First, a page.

THE chairman and managing director of the Glenboig Union Fireclay Company, Limited, was born at Pollokshaws in 1835. His paternal ancestors were Jacobite Highlanders, but on the mother's side he is a Lowland Scot. It was in 1860 that he went to Glenboig. The clayfield had been discovered and first exploited in 1846, at the time of the great expansion of the iron industry in Lanarkshire. The brick made from it was used for lining the iron furnaces which sprang up everywhere in the region. But Mr. Dunnachie vastly improved the manufacture, and on the dissolution of the firm of which he was managing partner in 1872, he took a lease of the unlet portion of the Glenboig Clayfield, consisting of six-sevenths of the whole, and started the Star Works. Here he gave special attention to the needs of the new steel industry, which required a brick that would not split off inside the furnace and fill the metal with impurities. In a paper read before the British Association, he described this as "a brick high in silica, yet containing a fair proportion of alumina, and comparatively free from alkalis and other impurities." Very soon, owing to his energy, the Star Works became the largest producers of fireclay manufactures in the kingdom. In 1882 the Star Works and the Glenboig Company's old works were amalgamated, with a capital of 150,000, and since that date other works have been acquired at Cumbernauld and Gartcosh.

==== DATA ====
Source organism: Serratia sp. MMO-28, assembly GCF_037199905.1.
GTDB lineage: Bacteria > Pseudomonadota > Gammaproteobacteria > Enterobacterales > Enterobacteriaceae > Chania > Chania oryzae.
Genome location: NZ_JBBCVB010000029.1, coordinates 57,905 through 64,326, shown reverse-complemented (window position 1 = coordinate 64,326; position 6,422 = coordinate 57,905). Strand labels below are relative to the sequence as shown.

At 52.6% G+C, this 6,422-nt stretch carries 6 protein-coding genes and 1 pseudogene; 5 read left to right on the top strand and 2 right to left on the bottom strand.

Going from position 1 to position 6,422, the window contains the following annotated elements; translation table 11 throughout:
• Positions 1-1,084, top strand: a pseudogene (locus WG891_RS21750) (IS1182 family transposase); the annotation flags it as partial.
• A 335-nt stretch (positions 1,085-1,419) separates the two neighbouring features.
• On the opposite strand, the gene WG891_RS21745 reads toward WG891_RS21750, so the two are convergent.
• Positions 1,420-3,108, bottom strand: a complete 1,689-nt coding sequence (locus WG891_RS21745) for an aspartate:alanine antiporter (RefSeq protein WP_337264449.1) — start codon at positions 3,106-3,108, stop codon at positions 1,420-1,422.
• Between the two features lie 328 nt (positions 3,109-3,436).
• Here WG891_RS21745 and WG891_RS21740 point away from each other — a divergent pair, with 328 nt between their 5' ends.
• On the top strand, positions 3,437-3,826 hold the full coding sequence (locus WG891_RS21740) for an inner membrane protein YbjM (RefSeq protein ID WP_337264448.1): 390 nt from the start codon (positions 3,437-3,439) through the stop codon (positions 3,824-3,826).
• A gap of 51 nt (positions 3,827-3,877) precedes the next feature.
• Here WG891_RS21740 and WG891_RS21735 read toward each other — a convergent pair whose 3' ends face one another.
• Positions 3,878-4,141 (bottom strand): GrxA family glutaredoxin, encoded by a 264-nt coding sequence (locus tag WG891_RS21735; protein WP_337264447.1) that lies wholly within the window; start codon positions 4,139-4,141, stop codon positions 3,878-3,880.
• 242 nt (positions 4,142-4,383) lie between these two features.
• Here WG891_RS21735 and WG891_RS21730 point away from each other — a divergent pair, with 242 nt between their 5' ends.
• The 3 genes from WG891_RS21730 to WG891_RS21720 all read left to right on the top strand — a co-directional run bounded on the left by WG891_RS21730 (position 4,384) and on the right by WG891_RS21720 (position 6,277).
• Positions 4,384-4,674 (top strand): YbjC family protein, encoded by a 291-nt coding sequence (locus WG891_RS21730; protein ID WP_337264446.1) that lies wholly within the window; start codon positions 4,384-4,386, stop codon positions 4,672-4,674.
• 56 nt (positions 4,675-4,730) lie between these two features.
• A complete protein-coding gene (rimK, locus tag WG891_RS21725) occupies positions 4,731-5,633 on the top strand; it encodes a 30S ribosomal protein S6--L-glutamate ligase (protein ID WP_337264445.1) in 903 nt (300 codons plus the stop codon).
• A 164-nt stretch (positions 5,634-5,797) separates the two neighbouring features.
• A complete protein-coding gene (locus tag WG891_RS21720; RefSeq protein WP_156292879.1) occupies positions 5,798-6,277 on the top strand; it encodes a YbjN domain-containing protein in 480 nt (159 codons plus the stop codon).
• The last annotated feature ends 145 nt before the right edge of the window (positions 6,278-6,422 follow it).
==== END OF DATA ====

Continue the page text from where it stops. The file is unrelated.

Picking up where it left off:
Among Mr. Dunnachie's many improvements in the process of manufacture is the continuous regenerative gas kiln, which has not only abolished smoke, and reduced cost by more than one half, but improved the quality of the brick. But this is only one of his numerous patents. Each of the works is devoted to a particular branch of the manufacture, but every kind of fireclay work is produced by the company. About one thousand "hands" are employed, and the effect of the industry on the prosperity of the region may be judged from the fact that, while in 1860 the village of Glenboig contained only some 120 souls, it has now a population of nearly 3,000.
    Mr. Dunnachie is assisted in the management by his son, Mr. Archibald H. Dunnachie, who is general manager of the works, and who has had a special scientific training. Apart from the business, Mr. Dunnachie is a J.P. for Lanarkshire, and a liberal patron of the fine arts. He has travelled much abroad, and possesses trophies and curios gathered in many lands, savage and civilised.

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